It started as curiosity. What do GPS tracks say about the ratio of uphill and downhill hiking speeds?
It became graphs of all the hikes I’ve done since ’07 showing speed against the hike’s angle of slope.
Here are the average absolute slope angles on a per-track basis. If the dot’s high up, the hike was on a steep hill.
Yes, those high tracks before 2012 were steep. Mailbox Peak, Guye Peak, and Wagonwheel Lake, for example. Good stuff. A week after wobbling to the car below Wagonwheel Lake, I was merrily springing up the stairs at home.
Notice the laid back hiking in ’12 and ’13. … Sigh. … 2012 was a lost summer – lost working too much while the sun shone outside. The 2013 hiking season was spent in chemo-land. The cluster of flat hikes at the end of 2013 was me getting strength back by looping Maplewood.
Here are the average track speeds. It shows Scott’s bike a few times in the last couple years. The cluster of 5 kph tracks at the end of 2013 are the flat, Maplewood strolls mentioned above.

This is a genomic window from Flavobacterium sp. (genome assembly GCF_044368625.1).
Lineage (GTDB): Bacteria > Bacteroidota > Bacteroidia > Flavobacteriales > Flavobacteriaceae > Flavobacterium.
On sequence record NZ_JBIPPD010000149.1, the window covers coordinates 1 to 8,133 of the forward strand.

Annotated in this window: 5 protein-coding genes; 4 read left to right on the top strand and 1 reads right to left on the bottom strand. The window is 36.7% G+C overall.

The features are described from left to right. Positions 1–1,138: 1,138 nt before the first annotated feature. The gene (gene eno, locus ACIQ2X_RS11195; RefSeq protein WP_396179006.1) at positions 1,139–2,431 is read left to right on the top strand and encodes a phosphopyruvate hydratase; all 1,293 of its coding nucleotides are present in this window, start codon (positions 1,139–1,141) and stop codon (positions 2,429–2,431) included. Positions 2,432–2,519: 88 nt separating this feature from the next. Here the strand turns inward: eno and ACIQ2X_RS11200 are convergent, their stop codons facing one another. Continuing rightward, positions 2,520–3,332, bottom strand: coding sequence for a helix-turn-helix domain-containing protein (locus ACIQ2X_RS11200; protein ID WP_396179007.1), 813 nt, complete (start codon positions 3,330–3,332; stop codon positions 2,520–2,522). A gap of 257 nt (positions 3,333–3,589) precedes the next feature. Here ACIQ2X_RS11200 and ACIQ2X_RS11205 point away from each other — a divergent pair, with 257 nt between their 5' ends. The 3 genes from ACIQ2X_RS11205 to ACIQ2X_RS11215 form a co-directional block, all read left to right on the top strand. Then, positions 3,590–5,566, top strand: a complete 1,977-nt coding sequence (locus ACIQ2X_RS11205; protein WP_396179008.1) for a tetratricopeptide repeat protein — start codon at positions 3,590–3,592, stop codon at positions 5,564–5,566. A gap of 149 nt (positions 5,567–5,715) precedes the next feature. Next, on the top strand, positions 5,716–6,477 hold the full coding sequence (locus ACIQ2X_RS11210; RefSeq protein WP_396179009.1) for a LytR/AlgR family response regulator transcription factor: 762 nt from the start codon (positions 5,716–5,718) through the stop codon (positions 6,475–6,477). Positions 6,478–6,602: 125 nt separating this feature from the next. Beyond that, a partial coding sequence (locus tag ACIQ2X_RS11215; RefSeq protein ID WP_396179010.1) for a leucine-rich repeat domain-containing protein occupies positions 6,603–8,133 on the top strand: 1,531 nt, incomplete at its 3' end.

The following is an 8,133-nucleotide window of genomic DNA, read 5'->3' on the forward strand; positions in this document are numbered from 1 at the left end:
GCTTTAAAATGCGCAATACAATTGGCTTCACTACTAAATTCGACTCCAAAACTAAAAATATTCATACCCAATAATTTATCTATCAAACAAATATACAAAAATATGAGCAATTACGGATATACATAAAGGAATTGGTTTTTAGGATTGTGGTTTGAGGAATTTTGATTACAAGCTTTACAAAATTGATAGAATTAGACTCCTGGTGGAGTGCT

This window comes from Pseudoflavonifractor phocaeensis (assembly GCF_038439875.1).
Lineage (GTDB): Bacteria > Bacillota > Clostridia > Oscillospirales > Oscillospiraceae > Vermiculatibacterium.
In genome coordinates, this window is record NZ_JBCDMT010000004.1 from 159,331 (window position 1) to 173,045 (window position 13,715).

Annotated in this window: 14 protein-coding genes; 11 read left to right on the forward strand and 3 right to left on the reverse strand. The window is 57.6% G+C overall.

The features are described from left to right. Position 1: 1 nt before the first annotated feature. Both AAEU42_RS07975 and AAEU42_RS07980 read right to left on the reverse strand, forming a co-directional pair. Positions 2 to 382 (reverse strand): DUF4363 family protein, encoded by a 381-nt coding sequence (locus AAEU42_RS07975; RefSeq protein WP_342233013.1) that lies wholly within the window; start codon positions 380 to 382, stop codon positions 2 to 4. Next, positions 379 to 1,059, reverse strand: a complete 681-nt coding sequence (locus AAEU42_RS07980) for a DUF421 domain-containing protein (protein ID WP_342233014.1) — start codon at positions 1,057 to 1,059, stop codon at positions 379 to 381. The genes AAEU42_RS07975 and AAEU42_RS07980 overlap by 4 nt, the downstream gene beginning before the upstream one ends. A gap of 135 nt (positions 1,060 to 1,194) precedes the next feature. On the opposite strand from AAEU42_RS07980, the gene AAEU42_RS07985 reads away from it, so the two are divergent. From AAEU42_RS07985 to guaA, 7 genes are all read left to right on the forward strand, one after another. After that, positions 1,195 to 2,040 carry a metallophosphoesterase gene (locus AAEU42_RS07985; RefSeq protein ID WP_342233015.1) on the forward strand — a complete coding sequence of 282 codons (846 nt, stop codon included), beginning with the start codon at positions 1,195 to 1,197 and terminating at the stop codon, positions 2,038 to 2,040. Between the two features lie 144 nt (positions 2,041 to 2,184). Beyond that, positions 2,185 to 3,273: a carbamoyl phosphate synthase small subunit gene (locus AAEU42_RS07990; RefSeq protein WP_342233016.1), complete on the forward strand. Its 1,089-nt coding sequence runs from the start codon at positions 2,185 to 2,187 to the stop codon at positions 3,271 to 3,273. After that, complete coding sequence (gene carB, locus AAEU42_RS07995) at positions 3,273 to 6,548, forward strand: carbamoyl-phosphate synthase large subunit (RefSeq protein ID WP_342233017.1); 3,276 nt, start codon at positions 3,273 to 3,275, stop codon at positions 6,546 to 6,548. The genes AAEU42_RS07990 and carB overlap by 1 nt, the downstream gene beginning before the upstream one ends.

One of the slow speed hikes in late 2014 was up Adams Peak (Sri Pada) in Sri Lanka. Here are how the point-speeds on that walk distribute as a function of slope angle.
Here’s the same sort of thing for Wagonwheel Lake:
As noted below, GPS points are noisy, any way you spin ’em. But the overall fit is OK.
Here are all the tracks’ points graphed as a function of slope.
Bike ride speeds tower above the others. The near-level-ground points in the middle of the graph are, in fact, skewed to the left – downhill – to negative slope angles. They don’t look so in this graph for tech reasons.
Finally, here is a PDF containing scalable versions of the all-hike graphs above.
Note: These graphs were made from “hikified” GPS tracks. Points in a line between two points are eliminated by the “hikify” logic. That logic also combines GPS points near each other. But, even at a filtered, combined point scale, GPS data is noisy.
Python 2.7 scripts in the usual state of repair: